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Queens Disability Judges “Biased,” According to Lawsuit

A class-action lawsuit filed on April 12, 2011 in Brooklyn alleges that five of the law judges with the Queens Social Security disability office are biased against disability applicants. The office has long been known to be difficult, denying about 50% of disability cases (the highest percentage in New York state), compared to an average of 37% in Manhattan, 33% in the Bronx, and 14.5% in Brooklyn. The five judges named in the lawsuit, on average, denied 63% of their cases.

Beyond the high denial percentage, the lawsuit claims that the judges discriminate against applicants, especially those who are poor or foreign-born. It is said that many applicants leave their hearings in tears, and that the judges use aggressive, or openly combative, questioning techniques. Jim Walden, a partner at the firm handling the suit, says that the five law judges at the Queens office are not handling the cases fairly and are "being extremely heavy-handed with some of the most vulnerable people you could ever meet." He explains that the judges "make the same legal and factual errors again and again," and describes the problems as "routine and systematic."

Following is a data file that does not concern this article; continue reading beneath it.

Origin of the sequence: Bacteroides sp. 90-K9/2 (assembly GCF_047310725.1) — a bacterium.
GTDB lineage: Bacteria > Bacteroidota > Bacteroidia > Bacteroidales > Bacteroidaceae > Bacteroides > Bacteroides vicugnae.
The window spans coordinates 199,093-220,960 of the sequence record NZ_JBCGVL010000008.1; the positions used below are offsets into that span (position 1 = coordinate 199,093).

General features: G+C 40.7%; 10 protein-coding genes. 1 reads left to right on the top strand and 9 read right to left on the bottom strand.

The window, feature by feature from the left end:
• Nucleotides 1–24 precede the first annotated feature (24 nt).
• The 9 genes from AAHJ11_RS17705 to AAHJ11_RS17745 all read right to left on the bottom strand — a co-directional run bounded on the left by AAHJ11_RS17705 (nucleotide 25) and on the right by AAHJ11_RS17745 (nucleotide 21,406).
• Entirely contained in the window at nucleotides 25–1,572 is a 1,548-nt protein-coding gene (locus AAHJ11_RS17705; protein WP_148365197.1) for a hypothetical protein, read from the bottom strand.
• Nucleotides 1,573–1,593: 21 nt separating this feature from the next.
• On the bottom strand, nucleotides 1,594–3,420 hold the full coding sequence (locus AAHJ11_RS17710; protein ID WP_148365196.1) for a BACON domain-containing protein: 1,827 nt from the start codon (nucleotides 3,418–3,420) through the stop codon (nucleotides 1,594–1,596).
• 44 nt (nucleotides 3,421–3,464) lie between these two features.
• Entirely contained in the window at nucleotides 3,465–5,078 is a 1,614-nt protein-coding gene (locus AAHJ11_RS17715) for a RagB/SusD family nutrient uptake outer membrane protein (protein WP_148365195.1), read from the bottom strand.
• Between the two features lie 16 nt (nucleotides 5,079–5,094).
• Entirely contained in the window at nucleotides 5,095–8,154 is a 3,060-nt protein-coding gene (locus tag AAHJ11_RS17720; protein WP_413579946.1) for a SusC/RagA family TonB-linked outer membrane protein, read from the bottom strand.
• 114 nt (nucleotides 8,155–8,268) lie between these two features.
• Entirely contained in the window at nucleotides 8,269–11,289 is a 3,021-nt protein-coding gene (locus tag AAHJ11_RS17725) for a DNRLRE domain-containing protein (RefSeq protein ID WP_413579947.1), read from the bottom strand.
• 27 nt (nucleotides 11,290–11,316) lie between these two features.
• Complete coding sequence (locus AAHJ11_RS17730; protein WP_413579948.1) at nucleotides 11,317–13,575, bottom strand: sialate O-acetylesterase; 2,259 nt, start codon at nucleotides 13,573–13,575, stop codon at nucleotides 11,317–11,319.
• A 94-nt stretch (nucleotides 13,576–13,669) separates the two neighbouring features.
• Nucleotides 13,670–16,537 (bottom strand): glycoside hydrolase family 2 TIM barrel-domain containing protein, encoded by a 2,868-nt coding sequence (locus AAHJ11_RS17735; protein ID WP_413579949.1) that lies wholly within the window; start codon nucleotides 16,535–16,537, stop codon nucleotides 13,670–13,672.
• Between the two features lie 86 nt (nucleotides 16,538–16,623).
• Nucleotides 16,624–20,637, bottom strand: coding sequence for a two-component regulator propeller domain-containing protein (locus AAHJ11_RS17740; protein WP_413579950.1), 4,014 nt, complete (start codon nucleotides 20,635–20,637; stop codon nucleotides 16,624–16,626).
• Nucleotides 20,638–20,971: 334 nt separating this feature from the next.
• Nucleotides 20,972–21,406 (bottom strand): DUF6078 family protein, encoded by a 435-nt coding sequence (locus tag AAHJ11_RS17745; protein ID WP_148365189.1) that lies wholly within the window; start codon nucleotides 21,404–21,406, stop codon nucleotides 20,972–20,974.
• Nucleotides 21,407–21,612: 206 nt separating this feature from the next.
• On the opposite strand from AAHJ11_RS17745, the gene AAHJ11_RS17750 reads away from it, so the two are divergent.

The lawsuit seeks to keep the five judges from hearing any more cases and to annul all denials of benefits made by them since 2005.

The New York disability lawyers at Markhoff & Mittman, P.C. will be interested to see how this resolves, as it could impact thousands of disabled workers in NYC.